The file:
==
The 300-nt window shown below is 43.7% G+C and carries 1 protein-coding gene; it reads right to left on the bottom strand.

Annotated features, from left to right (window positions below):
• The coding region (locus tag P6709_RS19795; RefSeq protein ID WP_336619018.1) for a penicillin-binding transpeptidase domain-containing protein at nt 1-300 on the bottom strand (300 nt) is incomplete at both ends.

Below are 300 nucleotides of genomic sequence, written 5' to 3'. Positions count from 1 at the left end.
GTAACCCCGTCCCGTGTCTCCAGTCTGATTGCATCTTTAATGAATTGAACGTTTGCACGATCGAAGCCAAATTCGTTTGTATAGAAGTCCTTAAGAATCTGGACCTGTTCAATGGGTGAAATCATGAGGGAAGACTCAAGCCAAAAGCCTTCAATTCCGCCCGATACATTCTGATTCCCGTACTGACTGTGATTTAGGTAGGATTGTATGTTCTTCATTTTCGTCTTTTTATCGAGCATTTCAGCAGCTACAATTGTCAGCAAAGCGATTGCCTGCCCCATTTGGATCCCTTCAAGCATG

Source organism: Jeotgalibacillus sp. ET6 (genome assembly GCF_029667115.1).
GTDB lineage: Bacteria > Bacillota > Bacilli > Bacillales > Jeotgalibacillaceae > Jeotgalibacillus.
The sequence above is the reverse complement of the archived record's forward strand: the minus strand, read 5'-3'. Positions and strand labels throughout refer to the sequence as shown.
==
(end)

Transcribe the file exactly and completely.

The 300-nt window shown below is 43.7% G+C and carries 1 protein-coding gene; it reads right to left on the bottom strand.

Annotated features, from left to right (window positions below):
• The coding region (locus tag P6709_RS19795; RefSeq protein ID WP_336619018.1) for a penicillin-binding transpeptidase domain-containing protein at nt 1-300 on the bottom strand (300 nt) is incomplete at both ends.

Below are 300 nucleotides of genomic sequence, written 5' to 3'. Positions count from 1 at the left end.
GTAACCCCGTCCCGTGTCTCCAGTCTGATTGCATCTTTAATGAATTGAACGTTTGCACGATCGAAGCCAAATTCGTTTGTATAGAAGTCCTTAAGAATCTGGACCTGTTCAATGGGTGAAATCATGAGGGAAGACTCAAGCCAAAAGCCTTCAATTCCGCCCGATACATTCTGATTCCCGTACTGACTGTGATTTAGGTAGGATTGTATGTTCTTCATTTTCGTCTTTTTATCGAGCATTTCAGCAGCTACAATTGTCAGCAAAGCGATTGCCTGCCCCATTTGGATCCCTTCAAGCATG

Source organism: Jeotgalibacillus sp. ET6 (genome assembly GCF_029667115.1).
GTDB lineage: Bacteria > Bacillota > Bacilli > Bacillales > Jeotgalibacillaceae > Jeotgalibacillus.
The sequence above is the reverse complement of the archived record's forward strand: the minus strand, read 5'-3'. Positions and strand labels throughout refer to the sequence as shown.